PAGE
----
Experts can play a number of roles in democratic innovations. However, there is disagreement between deliberative democrats about whether or not experts should be involved at all. Should the citizens’ deliberations - or their decisions - be divorced from technical expertise? Is this possible - given that expertise shapes the information about a topic that is presented in the public domain, and attended to by policy makers? Or is expertise crucial for defining the scope and relevance of the deliberative or participatory process? In any case, who defines expertise, and what constitutes evidence? Who decides who governs democratic innovations, who provides evidence and perspectives to participants, and what is the best way for this information to be delivered, and digested? This chapter explores some of these issues before outlining some of the key practical and normative issues around involving experts in democratic innovations.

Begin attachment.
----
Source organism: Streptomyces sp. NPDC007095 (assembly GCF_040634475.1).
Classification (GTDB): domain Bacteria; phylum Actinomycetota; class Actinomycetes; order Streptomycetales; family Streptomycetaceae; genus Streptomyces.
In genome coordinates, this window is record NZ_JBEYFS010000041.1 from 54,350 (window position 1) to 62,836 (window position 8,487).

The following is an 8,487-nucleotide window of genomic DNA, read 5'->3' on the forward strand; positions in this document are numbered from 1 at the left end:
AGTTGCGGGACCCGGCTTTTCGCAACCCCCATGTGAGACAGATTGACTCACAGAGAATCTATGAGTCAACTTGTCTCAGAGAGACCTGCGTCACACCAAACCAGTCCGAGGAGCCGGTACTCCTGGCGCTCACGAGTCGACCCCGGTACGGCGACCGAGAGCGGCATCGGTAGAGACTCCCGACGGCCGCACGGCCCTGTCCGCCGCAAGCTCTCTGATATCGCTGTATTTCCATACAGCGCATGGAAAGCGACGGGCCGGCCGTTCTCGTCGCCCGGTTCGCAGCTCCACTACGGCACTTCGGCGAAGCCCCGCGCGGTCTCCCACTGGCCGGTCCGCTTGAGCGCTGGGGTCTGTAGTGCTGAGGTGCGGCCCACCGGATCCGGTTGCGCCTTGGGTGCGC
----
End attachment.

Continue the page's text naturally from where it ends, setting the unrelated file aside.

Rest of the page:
|Title of host publication||The Handbook of Democratic Innovation and Governance|
|Editors||Stephen Elstub, Oliver Escobar|
|Place of Publication||Cheltenham|
|Publisher||Edward Elgar Publishing|
|Number of pages||12|
|Publication status||Published - 27 Dec 2019|
- democratic innovations
- decision making
Lightbody, R., & Roberts, J. J. (2019). Experts: The Politics of Evidence and Expertise in Democratic Innovation. In S. Elstub, & O. Escobar (Eds.), The Handbook of Democratic Innovation and Governance Edward Elgar Publishing .